I read, recently, that the Smothers Brothers may be the subject of a biographical film, produced by (among others) George Clooney.
Tom and Dick Smothers were a comic folk-singing duo who had worked their way from the coffee house and college circuit to a nationally-televised television show. I was a big fan, from the days of their first album. Here’s their version of a Lonnie Donegan hit; please come back when you’ve finished:
When the TV show began airing, I was still living at home, up the California coast, and driving to L.A. once a week or so, looking for work. Mostly, I was answering classified ads in the Los Angeles Times, posted by employment agencies who’d send applicants (well, me at least) to finance companies, looking for someone to loan money at usurious rates to people who…needed money and couldn’t land a bank loan. Evidently, there was a fairly substantial turnover in those jobs.
“But,” I would explain to the employment agency guy (always a guy), “This isn’t what I want to do — I want to work in the entertainment industry.”
“That’s all right,” they’d reply. “This job [at the loan company] will keep you afloat while we find what you really want.” In other words, they were sending out applicants who they knew didn’t want the job, and would leave it at the earliest opportunity. And. of course, picking up their commissions. Nice.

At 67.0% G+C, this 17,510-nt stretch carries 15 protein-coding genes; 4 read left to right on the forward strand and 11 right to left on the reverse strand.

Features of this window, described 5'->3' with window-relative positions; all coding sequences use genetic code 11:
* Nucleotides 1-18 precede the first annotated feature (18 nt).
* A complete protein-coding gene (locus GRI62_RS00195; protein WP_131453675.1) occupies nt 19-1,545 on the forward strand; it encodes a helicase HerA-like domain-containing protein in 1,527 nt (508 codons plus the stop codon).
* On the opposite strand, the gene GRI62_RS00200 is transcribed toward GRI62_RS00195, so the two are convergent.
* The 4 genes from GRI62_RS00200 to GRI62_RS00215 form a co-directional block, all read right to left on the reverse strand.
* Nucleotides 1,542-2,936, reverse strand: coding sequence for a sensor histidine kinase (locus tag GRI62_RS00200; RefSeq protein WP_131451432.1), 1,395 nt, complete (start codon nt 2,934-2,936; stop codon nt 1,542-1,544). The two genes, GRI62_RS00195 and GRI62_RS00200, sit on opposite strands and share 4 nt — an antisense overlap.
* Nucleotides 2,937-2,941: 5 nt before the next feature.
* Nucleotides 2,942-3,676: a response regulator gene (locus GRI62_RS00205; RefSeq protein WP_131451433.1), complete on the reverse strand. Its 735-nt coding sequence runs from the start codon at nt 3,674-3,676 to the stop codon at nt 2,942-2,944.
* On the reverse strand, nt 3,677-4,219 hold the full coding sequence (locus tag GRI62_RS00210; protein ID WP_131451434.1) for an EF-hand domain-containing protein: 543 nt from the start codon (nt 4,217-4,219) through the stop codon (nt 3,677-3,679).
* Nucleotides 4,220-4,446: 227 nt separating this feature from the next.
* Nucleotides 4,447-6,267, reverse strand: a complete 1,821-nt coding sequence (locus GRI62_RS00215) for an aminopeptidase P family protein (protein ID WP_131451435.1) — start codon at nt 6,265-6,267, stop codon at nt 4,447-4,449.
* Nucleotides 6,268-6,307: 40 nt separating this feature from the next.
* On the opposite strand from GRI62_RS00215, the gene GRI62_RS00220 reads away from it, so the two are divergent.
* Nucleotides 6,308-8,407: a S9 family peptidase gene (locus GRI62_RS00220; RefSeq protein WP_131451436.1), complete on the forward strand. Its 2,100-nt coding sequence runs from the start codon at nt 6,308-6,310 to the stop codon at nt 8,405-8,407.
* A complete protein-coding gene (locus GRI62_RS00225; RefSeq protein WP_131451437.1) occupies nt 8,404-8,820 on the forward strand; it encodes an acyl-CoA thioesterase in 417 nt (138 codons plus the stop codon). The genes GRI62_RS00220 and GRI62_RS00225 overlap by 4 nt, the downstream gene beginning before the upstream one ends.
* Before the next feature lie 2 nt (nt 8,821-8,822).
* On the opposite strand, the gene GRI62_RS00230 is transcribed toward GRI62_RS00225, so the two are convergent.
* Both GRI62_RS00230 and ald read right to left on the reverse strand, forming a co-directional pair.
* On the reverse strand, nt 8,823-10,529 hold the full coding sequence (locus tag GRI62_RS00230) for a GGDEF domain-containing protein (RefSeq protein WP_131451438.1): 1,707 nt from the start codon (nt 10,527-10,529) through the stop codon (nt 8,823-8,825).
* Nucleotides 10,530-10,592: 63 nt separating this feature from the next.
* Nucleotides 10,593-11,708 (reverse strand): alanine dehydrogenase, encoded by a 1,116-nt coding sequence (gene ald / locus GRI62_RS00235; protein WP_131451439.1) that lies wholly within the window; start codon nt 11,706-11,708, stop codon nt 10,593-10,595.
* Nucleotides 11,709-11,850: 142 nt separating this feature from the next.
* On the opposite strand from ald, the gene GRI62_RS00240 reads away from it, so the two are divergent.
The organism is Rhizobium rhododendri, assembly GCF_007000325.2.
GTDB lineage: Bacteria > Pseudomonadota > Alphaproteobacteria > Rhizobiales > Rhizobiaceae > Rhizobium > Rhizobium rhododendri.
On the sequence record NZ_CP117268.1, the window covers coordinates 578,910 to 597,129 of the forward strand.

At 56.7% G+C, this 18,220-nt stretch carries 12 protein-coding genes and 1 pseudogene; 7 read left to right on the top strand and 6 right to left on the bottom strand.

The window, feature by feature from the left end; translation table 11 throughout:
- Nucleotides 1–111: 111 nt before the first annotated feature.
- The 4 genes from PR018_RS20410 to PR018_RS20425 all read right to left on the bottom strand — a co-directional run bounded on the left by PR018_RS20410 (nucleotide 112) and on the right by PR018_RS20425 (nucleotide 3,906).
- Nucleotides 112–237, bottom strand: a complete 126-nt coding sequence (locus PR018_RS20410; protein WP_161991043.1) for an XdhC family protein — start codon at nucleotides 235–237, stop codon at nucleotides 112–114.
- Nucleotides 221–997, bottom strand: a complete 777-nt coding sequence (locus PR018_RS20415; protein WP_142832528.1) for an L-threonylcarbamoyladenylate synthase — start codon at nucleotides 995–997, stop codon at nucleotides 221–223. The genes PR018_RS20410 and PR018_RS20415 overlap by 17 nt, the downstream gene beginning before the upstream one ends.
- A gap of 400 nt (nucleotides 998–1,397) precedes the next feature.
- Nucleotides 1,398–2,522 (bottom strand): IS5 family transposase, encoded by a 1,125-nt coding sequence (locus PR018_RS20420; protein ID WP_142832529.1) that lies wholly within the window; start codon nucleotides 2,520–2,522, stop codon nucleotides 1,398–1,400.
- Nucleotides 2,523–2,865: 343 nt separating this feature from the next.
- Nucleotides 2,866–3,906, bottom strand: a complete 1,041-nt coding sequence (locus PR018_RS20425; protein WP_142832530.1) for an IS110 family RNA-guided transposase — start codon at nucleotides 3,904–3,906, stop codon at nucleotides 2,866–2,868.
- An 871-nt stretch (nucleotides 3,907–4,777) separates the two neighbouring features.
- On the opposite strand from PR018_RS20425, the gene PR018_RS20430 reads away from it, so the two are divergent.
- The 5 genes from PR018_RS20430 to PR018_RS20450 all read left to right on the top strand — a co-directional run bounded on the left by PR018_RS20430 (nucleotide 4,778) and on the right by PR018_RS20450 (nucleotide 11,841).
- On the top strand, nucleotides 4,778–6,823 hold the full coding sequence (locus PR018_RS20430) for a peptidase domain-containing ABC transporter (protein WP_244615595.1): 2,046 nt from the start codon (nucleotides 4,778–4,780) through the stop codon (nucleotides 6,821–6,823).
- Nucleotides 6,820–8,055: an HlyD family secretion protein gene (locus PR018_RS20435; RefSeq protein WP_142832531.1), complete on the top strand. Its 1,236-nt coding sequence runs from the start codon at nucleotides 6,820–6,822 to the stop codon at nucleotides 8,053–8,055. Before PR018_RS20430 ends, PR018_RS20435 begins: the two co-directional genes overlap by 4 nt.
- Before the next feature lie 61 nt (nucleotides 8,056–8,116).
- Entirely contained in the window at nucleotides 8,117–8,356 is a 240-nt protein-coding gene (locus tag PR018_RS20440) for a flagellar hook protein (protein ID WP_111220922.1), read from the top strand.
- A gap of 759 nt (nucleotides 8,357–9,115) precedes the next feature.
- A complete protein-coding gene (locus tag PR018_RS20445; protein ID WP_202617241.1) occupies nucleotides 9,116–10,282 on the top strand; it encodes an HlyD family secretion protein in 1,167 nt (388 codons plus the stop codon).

Finally, out of desperation as much as anything else, I asked myself, what do I really want to do? The answer: work for the Smothers Brothers (hell, if they thought Bob Einstein was funny, I’d be a shoo-in).
Somehow I got a number, which I called from a phone booth in Westwood. Whomever I got (Denny Shanahan, probably, who was their in-house publicist) was polite, though discouraging.
Years passed, and I got my first job in the music biz rather than TV. Many years later, as a reporter, I dealt with Shanahan, then working as publicist at Knott’s Berry Farm. Years after that, I worked briefly as a publicist for Ken Kragen*, who’d been the Smothers’ co-manager (with Ken Fritz) back when I made that call from Westwood.
Funny ol’ world.
Now, I wonder who’ll play me in the movie.
* main client at the time: Kenny Rogers. Also Dottie West, Gallagher, and a couple more. A story for another time.